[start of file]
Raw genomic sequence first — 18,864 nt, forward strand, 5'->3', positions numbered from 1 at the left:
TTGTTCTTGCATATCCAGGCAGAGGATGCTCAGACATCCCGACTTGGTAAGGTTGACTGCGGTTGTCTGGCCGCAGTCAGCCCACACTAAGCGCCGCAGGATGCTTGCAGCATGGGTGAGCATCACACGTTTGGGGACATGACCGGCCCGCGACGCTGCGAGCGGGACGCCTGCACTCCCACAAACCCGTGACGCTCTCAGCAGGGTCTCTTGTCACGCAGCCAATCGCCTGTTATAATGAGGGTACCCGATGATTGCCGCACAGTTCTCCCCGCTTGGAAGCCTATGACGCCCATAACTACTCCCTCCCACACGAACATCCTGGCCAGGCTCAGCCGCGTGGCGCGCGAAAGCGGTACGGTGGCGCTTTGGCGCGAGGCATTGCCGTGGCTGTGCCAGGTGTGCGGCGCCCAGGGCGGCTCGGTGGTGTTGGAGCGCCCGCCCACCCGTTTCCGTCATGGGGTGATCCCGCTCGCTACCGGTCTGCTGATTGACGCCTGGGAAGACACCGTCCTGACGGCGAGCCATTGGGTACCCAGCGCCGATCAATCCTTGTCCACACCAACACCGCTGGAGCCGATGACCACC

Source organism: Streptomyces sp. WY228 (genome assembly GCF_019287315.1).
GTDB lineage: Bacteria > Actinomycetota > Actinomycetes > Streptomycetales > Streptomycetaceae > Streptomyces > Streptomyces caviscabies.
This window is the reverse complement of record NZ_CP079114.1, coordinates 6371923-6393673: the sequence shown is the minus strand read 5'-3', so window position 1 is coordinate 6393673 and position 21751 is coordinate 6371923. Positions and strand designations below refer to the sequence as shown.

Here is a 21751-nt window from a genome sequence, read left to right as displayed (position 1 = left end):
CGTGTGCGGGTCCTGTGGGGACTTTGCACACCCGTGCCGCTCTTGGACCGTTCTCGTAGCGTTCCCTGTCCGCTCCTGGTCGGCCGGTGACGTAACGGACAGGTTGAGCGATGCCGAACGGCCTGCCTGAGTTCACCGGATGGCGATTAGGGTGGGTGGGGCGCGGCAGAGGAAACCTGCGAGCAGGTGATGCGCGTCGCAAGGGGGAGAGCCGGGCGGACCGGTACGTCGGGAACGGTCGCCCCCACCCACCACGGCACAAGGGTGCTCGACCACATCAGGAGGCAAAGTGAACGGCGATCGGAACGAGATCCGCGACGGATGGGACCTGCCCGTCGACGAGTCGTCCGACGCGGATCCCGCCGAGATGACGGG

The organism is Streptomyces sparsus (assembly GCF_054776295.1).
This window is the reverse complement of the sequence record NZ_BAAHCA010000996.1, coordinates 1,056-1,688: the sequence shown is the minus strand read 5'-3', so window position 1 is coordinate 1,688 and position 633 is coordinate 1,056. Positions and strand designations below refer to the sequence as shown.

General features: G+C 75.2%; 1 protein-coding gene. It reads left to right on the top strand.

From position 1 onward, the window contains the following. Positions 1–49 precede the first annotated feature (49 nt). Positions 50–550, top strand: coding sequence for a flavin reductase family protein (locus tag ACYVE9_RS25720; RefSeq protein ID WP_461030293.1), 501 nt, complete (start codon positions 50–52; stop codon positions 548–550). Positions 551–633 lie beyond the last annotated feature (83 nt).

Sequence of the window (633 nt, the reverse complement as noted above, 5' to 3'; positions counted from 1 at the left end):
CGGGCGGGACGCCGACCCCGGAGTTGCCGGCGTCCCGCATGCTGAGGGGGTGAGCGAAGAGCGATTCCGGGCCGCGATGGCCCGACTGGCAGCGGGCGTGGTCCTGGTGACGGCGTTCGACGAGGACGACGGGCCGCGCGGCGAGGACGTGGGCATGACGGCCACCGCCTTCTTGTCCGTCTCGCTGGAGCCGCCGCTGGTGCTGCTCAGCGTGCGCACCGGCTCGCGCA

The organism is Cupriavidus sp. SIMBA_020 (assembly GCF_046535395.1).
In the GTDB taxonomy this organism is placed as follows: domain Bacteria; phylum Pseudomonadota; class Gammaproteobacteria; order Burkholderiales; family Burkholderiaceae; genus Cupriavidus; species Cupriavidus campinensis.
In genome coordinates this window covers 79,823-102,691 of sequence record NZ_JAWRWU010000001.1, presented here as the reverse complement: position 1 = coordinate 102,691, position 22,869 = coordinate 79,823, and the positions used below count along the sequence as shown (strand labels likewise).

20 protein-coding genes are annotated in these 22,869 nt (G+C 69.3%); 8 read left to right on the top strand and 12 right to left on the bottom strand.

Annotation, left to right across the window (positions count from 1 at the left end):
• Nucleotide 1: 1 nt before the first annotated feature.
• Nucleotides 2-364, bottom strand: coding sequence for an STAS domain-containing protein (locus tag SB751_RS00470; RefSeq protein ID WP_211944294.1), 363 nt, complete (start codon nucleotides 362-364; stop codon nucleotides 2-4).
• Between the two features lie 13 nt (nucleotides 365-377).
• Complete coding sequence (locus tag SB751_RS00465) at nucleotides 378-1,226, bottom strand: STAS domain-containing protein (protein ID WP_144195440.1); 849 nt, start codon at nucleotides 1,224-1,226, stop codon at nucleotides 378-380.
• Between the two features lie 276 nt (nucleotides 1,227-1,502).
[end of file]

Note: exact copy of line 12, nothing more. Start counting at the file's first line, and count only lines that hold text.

Sequence of the window (633 nt, the reverse complement as noted above, 5' to 3'; positions counted from 1 at the left end):